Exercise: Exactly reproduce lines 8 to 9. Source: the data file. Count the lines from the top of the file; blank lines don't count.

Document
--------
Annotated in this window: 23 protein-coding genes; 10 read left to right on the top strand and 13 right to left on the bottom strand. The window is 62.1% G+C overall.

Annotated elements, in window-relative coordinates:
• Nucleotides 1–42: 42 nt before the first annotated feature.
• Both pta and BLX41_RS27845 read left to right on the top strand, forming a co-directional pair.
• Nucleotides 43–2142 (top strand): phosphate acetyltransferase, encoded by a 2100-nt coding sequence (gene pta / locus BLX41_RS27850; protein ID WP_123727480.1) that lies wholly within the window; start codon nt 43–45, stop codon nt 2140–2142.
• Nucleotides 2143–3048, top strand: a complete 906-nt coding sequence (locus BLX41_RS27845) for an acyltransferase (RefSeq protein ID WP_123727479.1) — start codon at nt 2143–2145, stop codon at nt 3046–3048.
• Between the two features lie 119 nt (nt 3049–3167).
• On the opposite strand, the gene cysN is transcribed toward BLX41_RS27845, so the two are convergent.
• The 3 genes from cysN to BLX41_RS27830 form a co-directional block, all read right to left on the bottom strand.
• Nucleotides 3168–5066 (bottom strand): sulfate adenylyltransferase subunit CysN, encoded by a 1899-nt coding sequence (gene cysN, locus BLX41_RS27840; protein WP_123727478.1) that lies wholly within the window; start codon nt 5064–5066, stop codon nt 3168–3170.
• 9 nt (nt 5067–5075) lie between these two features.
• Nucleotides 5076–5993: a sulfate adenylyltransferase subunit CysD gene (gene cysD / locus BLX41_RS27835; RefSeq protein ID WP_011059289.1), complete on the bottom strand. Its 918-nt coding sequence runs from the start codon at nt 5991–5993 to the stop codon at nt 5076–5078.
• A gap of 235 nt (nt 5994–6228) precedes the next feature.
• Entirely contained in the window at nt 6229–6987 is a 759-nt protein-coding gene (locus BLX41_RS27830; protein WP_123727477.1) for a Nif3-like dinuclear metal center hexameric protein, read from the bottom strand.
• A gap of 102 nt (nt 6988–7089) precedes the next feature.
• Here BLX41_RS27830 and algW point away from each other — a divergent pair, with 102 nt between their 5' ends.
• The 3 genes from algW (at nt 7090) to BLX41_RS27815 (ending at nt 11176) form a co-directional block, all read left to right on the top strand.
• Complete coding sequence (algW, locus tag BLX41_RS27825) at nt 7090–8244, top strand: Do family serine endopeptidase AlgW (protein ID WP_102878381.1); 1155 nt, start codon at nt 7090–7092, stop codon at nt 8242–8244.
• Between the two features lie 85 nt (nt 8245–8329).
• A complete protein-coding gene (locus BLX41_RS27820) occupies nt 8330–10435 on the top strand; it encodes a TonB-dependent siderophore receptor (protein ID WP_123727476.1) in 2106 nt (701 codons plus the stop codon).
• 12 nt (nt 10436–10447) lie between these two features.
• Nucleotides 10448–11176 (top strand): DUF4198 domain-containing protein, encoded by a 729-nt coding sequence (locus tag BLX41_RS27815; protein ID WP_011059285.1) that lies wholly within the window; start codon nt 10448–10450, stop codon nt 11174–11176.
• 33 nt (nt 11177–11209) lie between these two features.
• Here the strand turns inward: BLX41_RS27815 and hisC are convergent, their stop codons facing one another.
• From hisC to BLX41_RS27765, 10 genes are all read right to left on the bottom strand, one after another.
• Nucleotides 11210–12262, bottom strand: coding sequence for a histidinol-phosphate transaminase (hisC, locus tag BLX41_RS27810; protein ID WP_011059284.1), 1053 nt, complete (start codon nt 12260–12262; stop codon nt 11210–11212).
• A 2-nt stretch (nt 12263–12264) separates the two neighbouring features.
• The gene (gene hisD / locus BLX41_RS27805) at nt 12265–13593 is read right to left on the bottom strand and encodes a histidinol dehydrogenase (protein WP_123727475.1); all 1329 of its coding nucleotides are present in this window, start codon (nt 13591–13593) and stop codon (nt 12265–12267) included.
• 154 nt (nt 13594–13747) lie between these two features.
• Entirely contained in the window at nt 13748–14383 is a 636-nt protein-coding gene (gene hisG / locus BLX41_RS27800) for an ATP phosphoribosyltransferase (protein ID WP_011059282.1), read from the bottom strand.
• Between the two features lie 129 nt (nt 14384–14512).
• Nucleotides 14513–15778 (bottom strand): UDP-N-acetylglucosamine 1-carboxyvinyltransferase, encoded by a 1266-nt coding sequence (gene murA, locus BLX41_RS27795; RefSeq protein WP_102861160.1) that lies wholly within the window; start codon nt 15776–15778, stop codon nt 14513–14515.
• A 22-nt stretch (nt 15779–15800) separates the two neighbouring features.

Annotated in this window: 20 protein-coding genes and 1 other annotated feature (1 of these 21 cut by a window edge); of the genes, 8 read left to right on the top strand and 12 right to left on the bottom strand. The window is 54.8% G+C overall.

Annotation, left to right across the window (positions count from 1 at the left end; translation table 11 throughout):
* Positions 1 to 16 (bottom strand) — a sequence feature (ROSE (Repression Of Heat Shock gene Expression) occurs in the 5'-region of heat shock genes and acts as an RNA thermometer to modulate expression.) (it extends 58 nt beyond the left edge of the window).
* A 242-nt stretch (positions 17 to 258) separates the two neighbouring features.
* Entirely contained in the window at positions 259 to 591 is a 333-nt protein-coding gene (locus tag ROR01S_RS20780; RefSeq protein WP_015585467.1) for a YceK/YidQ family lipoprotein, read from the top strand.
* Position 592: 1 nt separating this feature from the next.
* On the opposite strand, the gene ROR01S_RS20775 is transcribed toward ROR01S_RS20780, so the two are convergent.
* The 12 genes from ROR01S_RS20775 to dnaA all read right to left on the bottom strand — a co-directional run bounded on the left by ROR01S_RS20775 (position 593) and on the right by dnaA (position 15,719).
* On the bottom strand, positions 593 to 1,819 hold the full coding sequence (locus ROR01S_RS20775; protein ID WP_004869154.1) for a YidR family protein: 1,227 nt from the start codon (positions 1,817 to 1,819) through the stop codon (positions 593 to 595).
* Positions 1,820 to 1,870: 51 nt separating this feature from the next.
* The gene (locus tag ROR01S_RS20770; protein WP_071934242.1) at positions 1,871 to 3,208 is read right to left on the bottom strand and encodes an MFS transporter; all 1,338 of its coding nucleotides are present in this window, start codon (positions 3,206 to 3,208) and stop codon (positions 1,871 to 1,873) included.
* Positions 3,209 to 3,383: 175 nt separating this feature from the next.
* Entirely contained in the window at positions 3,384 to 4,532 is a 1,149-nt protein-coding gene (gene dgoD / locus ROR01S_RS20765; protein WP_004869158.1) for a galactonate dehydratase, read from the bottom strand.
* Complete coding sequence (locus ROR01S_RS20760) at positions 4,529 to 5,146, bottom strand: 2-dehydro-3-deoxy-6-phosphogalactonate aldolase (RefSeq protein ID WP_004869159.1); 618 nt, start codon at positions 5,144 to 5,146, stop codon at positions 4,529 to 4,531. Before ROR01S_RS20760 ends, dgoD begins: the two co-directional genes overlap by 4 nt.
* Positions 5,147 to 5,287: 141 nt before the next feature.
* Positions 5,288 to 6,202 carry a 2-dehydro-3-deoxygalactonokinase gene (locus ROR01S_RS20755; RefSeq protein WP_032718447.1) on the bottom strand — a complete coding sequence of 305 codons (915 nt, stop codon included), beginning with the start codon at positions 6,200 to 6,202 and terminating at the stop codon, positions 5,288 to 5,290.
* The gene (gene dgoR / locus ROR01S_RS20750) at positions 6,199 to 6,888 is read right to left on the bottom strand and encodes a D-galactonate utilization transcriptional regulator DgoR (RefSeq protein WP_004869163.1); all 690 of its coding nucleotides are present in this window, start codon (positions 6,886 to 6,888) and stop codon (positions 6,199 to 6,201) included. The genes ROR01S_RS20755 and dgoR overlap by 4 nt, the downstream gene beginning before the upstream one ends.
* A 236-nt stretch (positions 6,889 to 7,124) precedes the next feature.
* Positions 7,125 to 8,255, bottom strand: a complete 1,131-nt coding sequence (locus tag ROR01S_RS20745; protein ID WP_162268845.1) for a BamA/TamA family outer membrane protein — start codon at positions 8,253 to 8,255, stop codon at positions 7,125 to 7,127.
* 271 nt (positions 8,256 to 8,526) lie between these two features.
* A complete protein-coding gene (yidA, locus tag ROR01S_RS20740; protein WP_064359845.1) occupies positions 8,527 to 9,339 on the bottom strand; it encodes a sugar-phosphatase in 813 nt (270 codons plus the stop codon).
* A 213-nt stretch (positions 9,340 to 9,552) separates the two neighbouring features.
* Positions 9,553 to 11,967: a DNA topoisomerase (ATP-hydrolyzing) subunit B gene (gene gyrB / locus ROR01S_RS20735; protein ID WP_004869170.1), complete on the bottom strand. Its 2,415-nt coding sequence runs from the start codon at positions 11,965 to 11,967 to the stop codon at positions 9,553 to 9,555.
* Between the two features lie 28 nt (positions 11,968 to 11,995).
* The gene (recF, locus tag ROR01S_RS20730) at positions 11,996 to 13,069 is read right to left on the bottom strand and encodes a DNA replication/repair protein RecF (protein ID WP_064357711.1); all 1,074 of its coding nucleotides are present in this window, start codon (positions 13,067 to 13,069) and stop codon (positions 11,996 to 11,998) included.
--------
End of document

• On the opposite strand, the gene cysN is transcribed toward BLX41_RS27845, so the two are convergent.
• The 3 genes from cysN to BLX41_RS27830 form a co-directional block, all read right to left on the bottom strand.